Hunger strike in Cuba
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    It is up to Cubans decide their future

    “It is up to Cubans decide their future”
    YOANI SÁNCHEZ, Havana | Enero 24, 2015

    In October of 2013 I had a conversation with Roberta Jacobson, via a
    Google hangout (videodebate), on democracy, technology and the role of
    women in activism. On that occasion, we interacted through a screen in
    the company of internauts interested in our chat. Now, we talked with a
    few inches between us, in a visit of the Assistant Secretary of State
    for Western Hemisphere Affairs made to our independent daily, 14ymedio,
    in Havana.

    Proximity has allowed me to confirm what I had already felt in our
    previous conversation, that this loquacious woman with an attentive gaze
    has a profound knowledge of the Cuban reality. It is no wonder that she
    has led the first round of conversations between Cuba and the United
    States after the December 17th announcement about the reestablishment of
    relations between both countries.

    Several members of our editorial board along with some collaborators met
    with Jacobson on the 14 th floor of the Yugoslav-style building where
    our headquarters are located. Following is a transcript of a
    conversation, where we tried to address a wide spectrum of topics.

    Yoani Sánchez: Do we have reason to worry that pragmatism and the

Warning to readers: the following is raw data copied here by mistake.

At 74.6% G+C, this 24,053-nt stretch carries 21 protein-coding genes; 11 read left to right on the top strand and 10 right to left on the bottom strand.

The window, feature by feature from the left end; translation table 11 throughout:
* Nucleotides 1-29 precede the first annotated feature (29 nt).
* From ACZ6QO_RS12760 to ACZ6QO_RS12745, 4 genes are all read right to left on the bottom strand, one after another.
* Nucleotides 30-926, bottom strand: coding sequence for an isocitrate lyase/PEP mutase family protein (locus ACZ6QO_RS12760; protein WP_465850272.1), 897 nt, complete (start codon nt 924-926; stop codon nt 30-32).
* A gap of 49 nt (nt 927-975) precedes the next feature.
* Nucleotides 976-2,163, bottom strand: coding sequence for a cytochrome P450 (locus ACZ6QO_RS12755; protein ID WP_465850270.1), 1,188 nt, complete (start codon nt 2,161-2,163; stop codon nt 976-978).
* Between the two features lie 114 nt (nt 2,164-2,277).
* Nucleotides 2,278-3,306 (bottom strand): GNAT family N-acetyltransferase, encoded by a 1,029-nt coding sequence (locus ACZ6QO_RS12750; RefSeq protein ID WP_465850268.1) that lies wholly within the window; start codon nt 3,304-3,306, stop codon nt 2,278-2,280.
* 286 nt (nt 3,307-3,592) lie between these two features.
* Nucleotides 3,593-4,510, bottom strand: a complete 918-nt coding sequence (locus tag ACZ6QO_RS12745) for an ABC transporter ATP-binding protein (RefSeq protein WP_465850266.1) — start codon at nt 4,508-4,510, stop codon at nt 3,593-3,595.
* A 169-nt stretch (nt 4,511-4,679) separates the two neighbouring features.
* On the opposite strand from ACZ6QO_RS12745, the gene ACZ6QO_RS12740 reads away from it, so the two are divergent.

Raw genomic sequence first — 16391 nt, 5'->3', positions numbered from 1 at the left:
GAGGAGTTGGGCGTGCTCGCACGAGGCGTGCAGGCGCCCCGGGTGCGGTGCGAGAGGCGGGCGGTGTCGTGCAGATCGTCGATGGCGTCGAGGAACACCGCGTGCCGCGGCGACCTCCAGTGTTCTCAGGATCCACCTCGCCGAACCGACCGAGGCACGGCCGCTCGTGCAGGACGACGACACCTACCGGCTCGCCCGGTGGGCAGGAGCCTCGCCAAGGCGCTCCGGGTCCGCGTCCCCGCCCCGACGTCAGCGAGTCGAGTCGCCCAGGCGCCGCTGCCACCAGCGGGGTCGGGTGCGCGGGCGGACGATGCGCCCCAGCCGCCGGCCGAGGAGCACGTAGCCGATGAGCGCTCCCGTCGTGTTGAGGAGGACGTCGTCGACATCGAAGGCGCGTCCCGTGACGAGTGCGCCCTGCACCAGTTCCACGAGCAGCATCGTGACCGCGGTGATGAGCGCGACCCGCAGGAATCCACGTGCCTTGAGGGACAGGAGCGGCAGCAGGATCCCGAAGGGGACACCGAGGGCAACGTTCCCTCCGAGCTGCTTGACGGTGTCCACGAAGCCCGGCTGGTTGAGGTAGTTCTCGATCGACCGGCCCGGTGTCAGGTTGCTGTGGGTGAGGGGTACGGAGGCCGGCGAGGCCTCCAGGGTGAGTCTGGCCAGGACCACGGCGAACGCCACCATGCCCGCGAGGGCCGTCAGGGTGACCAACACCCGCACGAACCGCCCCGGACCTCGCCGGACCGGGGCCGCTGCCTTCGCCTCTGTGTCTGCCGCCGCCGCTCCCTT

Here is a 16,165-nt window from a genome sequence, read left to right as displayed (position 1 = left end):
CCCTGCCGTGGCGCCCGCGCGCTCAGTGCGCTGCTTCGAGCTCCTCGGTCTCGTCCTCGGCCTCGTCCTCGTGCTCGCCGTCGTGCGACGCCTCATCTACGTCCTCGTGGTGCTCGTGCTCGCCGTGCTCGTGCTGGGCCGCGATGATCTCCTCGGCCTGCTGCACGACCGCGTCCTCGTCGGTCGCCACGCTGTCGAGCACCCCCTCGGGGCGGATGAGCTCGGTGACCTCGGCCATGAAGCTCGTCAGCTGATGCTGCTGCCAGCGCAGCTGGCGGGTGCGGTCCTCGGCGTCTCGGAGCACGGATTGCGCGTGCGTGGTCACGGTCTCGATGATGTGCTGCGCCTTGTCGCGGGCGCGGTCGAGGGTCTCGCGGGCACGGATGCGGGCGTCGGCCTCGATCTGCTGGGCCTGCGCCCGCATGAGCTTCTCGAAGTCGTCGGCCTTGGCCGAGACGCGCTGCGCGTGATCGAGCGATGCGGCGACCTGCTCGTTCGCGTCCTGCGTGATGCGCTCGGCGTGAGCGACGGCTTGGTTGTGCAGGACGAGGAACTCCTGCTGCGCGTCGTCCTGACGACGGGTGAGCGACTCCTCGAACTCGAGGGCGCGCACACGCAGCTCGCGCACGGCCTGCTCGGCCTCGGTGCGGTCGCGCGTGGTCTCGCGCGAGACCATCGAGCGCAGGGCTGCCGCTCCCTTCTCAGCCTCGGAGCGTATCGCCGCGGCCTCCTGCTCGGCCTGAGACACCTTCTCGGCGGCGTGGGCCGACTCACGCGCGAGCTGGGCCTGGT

politics of rapprochement prevail above all else, and that the issue of
    human rights and civil liberties will be relegated to the background?

    Jacobson: The goals of our policy are exactly the same as before. It
    focuses on achieving a free country, where Cubans have the right to
    decide their future. The most important thing is how to get to that
    point, and we are aware that we have not been successful with the
    previous strategy. So we’re trying to use a new policy of having
    diplomatic relations because we – and especially President Obama and
    Secretary Kerry – feel that it is important to have direct contact with
    the government.

    The most important thing is how we can empower the Cuban people in a
    more effective way and offer you more telecommunications opportunities
    to modernize your computer systems, to have access to information and to
    be part of the connected “global village.” It is a complex process, that
    is going to take time, but we are not going to set aside the issue of
    human rights and of democracy because they are in the center of this new
    policy as well.

    Reinaldo Escobar: The Cuban government has so far only put on the
    negotiating scale the release of 53 people – and I emphasis “release”
    because they are not liberations, because the majority have only been
    placed on parole. Can we expect new releases derived from these

    Jacobson: That was part of the conversation where we showed an interest
    in several people in Cuba. What was agreed in this process was the
    exchange between intelligence agents, one who has traveled to the United
    States and three who have returned to Cuba. The rest have been policies
    of each side, gestures, of self interest. We are going to continue
    implementing policies according to these interests, which we believe
    support the Cuban people.

    Reinaldo Escobar: We have learned that in Cuban prisons some of the
    prisoners who are on the list of political prisoners but who haven’t yet
    been released are promoting a hunger strike. Should they have any hope?

    Jacobson: I want to say something more: In the discussions of recent
    days, we have agreed to hold dialogs of many kinds. About cooperation,
    about the environment, anti-narcotics, etcetera, including the issue of